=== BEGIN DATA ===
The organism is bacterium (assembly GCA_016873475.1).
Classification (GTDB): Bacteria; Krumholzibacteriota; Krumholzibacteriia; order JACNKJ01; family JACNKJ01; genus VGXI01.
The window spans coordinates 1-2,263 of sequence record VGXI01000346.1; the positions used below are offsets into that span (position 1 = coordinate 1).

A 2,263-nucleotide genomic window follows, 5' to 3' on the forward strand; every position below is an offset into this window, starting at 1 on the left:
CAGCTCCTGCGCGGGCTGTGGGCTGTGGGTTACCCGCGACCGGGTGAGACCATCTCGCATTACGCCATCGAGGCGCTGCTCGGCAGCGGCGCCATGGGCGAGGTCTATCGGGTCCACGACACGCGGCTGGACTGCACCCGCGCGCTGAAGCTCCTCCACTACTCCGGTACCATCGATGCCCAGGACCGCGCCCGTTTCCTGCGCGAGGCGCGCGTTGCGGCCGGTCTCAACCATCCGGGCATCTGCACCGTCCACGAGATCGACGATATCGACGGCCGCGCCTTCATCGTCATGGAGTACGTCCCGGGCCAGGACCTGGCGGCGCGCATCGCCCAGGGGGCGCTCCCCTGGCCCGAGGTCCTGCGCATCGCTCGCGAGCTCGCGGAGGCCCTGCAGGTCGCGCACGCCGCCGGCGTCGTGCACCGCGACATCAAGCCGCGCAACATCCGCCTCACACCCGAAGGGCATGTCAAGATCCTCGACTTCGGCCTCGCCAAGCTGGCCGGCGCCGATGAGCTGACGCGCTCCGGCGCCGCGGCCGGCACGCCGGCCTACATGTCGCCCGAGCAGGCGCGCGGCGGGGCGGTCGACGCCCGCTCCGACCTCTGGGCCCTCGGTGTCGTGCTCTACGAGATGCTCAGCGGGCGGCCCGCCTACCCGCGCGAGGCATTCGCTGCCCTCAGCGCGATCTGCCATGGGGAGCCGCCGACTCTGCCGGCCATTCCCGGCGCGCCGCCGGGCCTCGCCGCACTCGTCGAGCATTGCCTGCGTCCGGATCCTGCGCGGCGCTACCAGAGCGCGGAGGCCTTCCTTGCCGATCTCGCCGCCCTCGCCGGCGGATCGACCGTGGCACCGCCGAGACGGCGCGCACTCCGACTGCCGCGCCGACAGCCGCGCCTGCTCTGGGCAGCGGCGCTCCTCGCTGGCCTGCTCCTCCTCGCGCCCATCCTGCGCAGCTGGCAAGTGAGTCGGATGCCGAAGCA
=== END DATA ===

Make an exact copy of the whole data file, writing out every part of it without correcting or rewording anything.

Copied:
The organism is bacterium (assembly GCA_016873475.1).
Classification (GTDB): Bacteria; Krumholzibacteriota; Krumholzibacteriia; order JACNKJ01; family JACNKJ01; genus VGXI01.
The window spans coordinates 1-2,263 of sequence record VGXI01000346.1; the positions used below are offsets into that span (position 1 = coordinate 1).

A 2,263-nucleotide genomic window follows, 5' to 3' on the forward strand; every position below is an offset into this window, starting at 1 on the left:
CAGCTCCTGCGCGGGCTGTGGGCTGTGGGTTACCCGCGACCGGGTGAGACCATCTCGCATTACGCCATCGAGGCGCTGCTCGGCAGCGGCGCCATGGGCGAGGTCTATCGGGTCCACGACACGCGGCTGGACTGCACCCGCGCGCTGAAGCTCCTCCACTACTCCGGTACCATCGATGCCCAGGACCGCGCCCGTTTCCTGCGCGAGGCGCGCGTTGCGGCCGGTCTCAACCATCCGGGCATCTGCACCGTCCACGAGATCGACGATATCGACGGCCGCGCCTTCATCGTCATGGAGTACGTCCCGGGCCAGGACCTGGCGGCGCGCATCGCCCAGGGGGCGCTCCCCTGGCCCGAGGTCCTGCGCATCGCTCGCGAGCTCGCGGAGGCCCTGCAGGTCGCGCACGCCGCCGGCGTCGTGCACCGCGACATCAAGCCGCGCAACATCCGCCTCACACCCGAAGGGCATGTCAAGATCCTCGACTTCGGCCTCGCCAAGCTGGCCGGCGCCGATGAGCTGACGCGCTCCGGCGCCGCGGCCGGCACGCCGGCCTACATGTCGCCCGAGCAGGCGCGCGGCGGGGCGGTCGACGCCCGCTCCGACCTCTGGGCCCTCGGTGTCGTGCTCTACGAGATGCTCAGCGGGCGGCCCGCCTACCCGCGCGAGGCATTCGCTGCCCTCAGCGCGATCTGCCATGGGGAGCCGCCGACTCTGCCGGCCATTCCCGGCGCGCCGCCGGGCCTCGCCGCACTCGTCGAGCATTGCCTGCGTCCGGATCCTGCGCGGCGCTACCAGAGCGCGGAGGCCTTCCTTGCCGATCTCGCCGCCCTCGCCGGCGGATCGACCGTGGCACCGCCGAGACGGCGCGCACTCCGACTGCCGCGCCGACAGCCGCGCCTGCTCTGGGCAGCGGCGCTCCTCGCTGGCCTGCTCCTCCTCGCGCCCATCCTGCGCAGCTGGCAAGTGAGTCGGATGCCGAAGCA